The University of Wisconsin–Madison is home to the Midwest Center for Cryo-Electron Tomography (MCCET). Since this NIH-funded center opened in 2021, UW has become a national epicenter of cryo-electron tomography (cryo-ET) and innovative biomedical and life sciences research using cryo-ET techniques.
MCCET will now be expanding, thanks to $15 million in supplemental funding from the National Institutes of Health (NIH) Transformative High-Resolution Cryo-Electron Microscopy Program. The program supports broadening access to cryo-ET for biomedical researchers.
“The goal with this funding is to provide center users with access to instruments that are at the technological cutting edge and to extend the range of workflows available,” says Elizabeth Wright, professor in the Department of Biochemistry and director of MCCET. “The new instrumentation will allow us to increase throughput in the center by providing solutions for faster sample milling with less sample damage, and improved imaging for large cell, organism, and tissue samples.”
MCCET is the central Hub for the National Network of Cryo-ET Centers, which consists of four cryo-ET research centers across the United States. The Network currently supports 148 research projects from about 350 principal investigators and their trainees, and receives requests from 15-30 new projects each quarter. “This expansion is essential for MCCET and for the entire network,” says Wright. “With the existing microscopes running at full capacity, it would take approximately 2.8 years to collect the necessary cryo-ET data for all current projects.”
The supplemental funding from the NIH will support recruiting new staff at MCCET, as well as installing advanced microscopes, other equipment, and software updates. These additions — which will allow the center to process samples with greater efficiency and improve image quality and quantities — have the potential to reduce wait time for researchers and will help expand currently available workflows with newer research strategies. Construction on the new spaces is expected to begin in early 2024.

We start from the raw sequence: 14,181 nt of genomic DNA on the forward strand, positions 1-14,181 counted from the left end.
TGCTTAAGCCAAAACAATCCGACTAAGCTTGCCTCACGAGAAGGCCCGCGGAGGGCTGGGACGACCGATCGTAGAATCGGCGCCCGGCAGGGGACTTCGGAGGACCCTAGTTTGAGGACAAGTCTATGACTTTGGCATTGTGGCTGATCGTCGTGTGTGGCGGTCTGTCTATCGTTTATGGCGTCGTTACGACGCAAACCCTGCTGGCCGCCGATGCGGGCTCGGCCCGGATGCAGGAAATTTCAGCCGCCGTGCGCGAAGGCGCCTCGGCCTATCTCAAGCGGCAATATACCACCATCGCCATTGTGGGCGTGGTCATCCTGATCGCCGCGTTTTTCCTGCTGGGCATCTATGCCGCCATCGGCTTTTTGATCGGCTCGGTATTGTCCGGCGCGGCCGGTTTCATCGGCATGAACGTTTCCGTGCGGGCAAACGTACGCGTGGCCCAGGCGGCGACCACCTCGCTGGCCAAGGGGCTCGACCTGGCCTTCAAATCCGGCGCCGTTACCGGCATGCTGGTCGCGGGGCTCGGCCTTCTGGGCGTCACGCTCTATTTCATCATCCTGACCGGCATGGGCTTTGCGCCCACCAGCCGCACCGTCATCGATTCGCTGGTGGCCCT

Cryo-electron microscopy (cryo-EM) allows researchers freeze biological molecules and cells at ultracold temperatures, stopping biological processes in action and capturing images of cellular structures frozen in time at scales smaller than the size of a single molecule of water. Through cryo-electron tomography (cryo-ET), researchers can examine the three-dimensional structures of organisms, cells and organelles, and viruses in their native states by creating a composite of 2D images of a frozen sample taken from many different angles.
MCCET’s staff and equipment provide researchers at UW and across the world with support for sample preparation, imaging, and computation, as well as training on these processes. Using these technologies, researchers have studied the structure, function, and processes of biomolecules and biomolecular phenomena on the smallest scales, from protein structure, bacterial motility, and mechanisms essential to DNA replication, to virus structure and brain cell morphology.
A core aspect of MCCET’s work and that of the National Network of Cryo-ET Centers, which is fully funded through the NIH, is to open the door to discovery by making cryo-ET accessible to all researchers who may not otherwise have access to resources available to scientists at UW–Madison or their home institutions.
“We are extremely grateful to the NIH for their continued support of MCCET, the National Network of Cryo-ET Centers, and members of the cryo-EM, structural biology, and cell biology communities,” says Wright. “This additional funding will ensure that we are able to improve the capabilities of our facility, which will mean that MCCET and its staff can reach and help more investigators in need of cryo-ET resources, access, and training.”
Written by Renata Solan.
Instruments purchased through supplemental funding from the NIH Transformative High-Resolution Cryo-Electron Microscopy Program will include a 300 kV Cryo-Transmission Electron Microscopy (funded by National Institute of General Medical Sciences) and a Plasma Focused Ion Beam-Scanning Electron Microscope (funded by the NIH Common Fund).